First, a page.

Some of the activities listed below grant academic credit, while others serve as enrichment activities.
The Law School's moot court program is designed to develop students' advocacy skills at both trial and appellate levels. The program is organized and directed by the Moot Court Board, students with superior scholastic standing and demonstrated skill in oral and written advocacy. The Board oversees both intra- and inter-school competitions, as well as non-competitive "open events".
The Moot Court Board organizes teams for inter-school competitions in a variety of trial and appellate areas, including international law, constitutional law, mediation, corporate law, environmental law, and admiralty law. Our BLSA chapter sponsors a team at the Frederick Douglass Moot Court Competition, our European Legal Studies program sends a team to a commercial arbitration competition in Vienna, and other student organizations also send teams to special-interest competitions. The Moot Court competitive teams have historically brought great pride and prestige to Tulane and have had considerable success at the national level.
Participation in inter-school competitions is open to 2L, 3L, and LLM students. 1L participation is limited to intra-school competition during the second semester (on an uncredited basis).
Eight different journals offer students writing and editing opportunities. A number of these journals are strictly student-run. Others are faculty-run, but grant significant responsibility to students.
- Tulane Law Review
- Tulane Maritime Law Journal
- Tulane European & Civil Law Forum
- Tulane Environmental Law Journal
- Law & Sexuality
- Tulane Journal of International & Comparative Law
- The Sports Lawyers Journal
- Tulane Journal of Technology & Intellectual Property
Lectures & Visitors
Tulane's intellectual life is enriched by the lecture series sponsored by the Law School and by its ability to attract visiting scholars from throughout the US and the world.
- Ashton Phelps Lecture on First Amendment Law
- Dermot S. McGlinchey Lecture on Federal Litigation
- Eason-Weinmann Lecture on Comparative Law
- Eberhard P. Deutsch Lecture on International Law
- George Abel and Mathilde Schwab Dreyfous Lecture in Civil Liberties and Human Rights
- Jay Altmayer Visiting Professorship
- John Minor Wisdom Lecture
- Wendell H. Gauthier Lecture in Applied Trial Advocacy
- William Tetley Maritime Law Lecture
Other Visiting Lecturers
In addition to the various endowed lecture series, Tulane has a strong commitment to bringing scholars and practicing lawyers to campus to talk with students and faculty about their fields of expertise within the law. This has been made possible over the years through grants from the Shell Companies Foundation, the Exxon Education Foundation, through partnerships with other divisions of the university, through various faculty-organized workshops, and through exchange agreements with other law schools. Some of our visitors give single lectures or workshops; others teach mini courses for periods of two to three weeks.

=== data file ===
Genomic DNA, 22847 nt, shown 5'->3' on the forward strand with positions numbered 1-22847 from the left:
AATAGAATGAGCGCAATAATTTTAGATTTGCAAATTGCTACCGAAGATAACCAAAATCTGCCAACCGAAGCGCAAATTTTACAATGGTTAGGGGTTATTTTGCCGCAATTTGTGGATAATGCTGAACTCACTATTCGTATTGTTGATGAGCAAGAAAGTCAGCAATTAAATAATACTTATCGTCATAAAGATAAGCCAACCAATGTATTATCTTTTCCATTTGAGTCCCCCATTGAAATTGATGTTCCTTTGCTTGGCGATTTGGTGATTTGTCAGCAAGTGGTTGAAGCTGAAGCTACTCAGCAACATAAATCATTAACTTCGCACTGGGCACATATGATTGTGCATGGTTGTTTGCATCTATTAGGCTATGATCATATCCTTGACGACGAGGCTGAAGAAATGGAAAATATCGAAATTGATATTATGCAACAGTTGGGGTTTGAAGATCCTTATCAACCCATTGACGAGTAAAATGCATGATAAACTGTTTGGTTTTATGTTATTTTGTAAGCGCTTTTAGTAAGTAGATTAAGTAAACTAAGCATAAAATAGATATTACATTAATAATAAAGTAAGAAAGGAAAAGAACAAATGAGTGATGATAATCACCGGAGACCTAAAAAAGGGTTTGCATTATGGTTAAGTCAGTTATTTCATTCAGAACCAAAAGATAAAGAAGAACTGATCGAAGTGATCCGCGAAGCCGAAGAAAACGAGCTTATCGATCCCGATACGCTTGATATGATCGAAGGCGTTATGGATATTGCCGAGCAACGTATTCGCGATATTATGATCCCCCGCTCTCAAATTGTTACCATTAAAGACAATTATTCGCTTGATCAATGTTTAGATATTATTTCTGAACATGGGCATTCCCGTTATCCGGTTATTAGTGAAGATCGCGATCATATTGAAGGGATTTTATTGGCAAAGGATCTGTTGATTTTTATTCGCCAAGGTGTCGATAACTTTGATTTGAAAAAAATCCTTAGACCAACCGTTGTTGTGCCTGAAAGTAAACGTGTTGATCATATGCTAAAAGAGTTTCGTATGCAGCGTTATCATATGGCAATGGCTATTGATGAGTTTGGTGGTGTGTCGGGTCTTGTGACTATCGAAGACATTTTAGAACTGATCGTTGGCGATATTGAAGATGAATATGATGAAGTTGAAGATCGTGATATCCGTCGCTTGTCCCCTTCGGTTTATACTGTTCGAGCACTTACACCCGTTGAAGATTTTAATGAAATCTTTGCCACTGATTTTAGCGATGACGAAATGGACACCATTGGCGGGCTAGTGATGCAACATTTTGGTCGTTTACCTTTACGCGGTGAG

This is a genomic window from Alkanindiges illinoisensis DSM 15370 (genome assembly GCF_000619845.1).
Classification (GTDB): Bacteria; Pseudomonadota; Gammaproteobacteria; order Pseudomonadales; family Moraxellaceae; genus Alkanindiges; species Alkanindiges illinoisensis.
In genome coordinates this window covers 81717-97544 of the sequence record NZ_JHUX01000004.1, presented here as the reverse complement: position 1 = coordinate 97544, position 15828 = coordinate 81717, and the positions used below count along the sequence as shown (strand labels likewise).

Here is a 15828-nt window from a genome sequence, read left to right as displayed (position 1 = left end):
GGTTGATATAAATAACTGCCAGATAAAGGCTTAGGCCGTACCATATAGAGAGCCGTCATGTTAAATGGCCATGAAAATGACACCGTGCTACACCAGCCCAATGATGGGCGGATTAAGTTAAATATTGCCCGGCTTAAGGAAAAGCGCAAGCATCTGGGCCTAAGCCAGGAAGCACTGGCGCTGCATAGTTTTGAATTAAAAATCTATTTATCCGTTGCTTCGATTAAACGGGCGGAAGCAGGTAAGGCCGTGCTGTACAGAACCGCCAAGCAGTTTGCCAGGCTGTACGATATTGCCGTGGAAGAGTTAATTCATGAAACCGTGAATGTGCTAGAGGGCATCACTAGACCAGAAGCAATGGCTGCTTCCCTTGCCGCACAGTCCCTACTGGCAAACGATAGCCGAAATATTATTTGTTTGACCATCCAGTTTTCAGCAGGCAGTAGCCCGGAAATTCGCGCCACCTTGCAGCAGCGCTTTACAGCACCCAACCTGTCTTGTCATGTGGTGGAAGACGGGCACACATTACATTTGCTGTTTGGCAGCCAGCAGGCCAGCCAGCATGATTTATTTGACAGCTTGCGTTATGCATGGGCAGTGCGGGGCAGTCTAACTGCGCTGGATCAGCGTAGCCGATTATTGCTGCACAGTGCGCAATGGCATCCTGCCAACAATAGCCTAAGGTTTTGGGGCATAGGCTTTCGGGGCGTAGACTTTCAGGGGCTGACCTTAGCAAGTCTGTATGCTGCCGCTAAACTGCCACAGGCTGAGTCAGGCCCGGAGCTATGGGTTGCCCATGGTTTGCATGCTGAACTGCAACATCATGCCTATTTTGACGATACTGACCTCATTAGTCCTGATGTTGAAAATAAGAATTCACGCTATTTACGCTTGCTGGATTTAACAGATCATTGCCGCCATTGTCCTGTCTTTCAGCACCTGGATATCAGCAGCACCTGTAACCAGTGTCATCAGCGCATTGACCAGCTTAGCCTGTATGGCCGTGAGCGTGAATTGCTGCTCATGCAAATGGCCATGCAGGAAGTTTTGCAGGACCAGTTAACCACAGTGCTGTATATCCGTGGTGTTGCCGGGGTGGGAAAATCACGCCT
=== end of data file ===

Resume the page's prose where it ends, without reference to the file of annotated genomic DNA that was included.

Summer Schools Abroad
Individuals already admitted to one of the master's programs may enroll in up to 3 credits at one of our summer programs abroad. With the permission of the Director of the particular summer program, incoming LLM students may attend a Tulane summer abroad program, paying the appropriate amount of tuition. Summer courses cannot substitute for required LLM courses. Students whose first law degrees were awarded by law schools outside of the United States must still attend the Introduction to American Law summer orientation course in New Orleans, enroll for both the fall and spring semesters, and satisfy the minimum residency requirement of 10 credit-hours in each of those semesters.
Part-time students already admitted to a Tulane LLM program may also enroll in up to 2 credits at one of our summer programs abroad.
Our summer programs operate at the following locations:
- Beijing, China
- Shanghai, China
- Paris, France
- Berlin, Germany
- Rhodos, Greece
- Siena, Italy
These summer programs operate for periods of between four and six weeks and offer a mix of European and international law courses. The courses are taught by an international faculty, comprising distinguished academics, judges, and practitioners. Each program is directed by a Tulane faculty member with a particular interest in, and/or connection to the place where the program is being held, who remains at that location for the duration of the program. The programs attract students from all over the United States well as from several countries in Europe, Asia, and Latin America.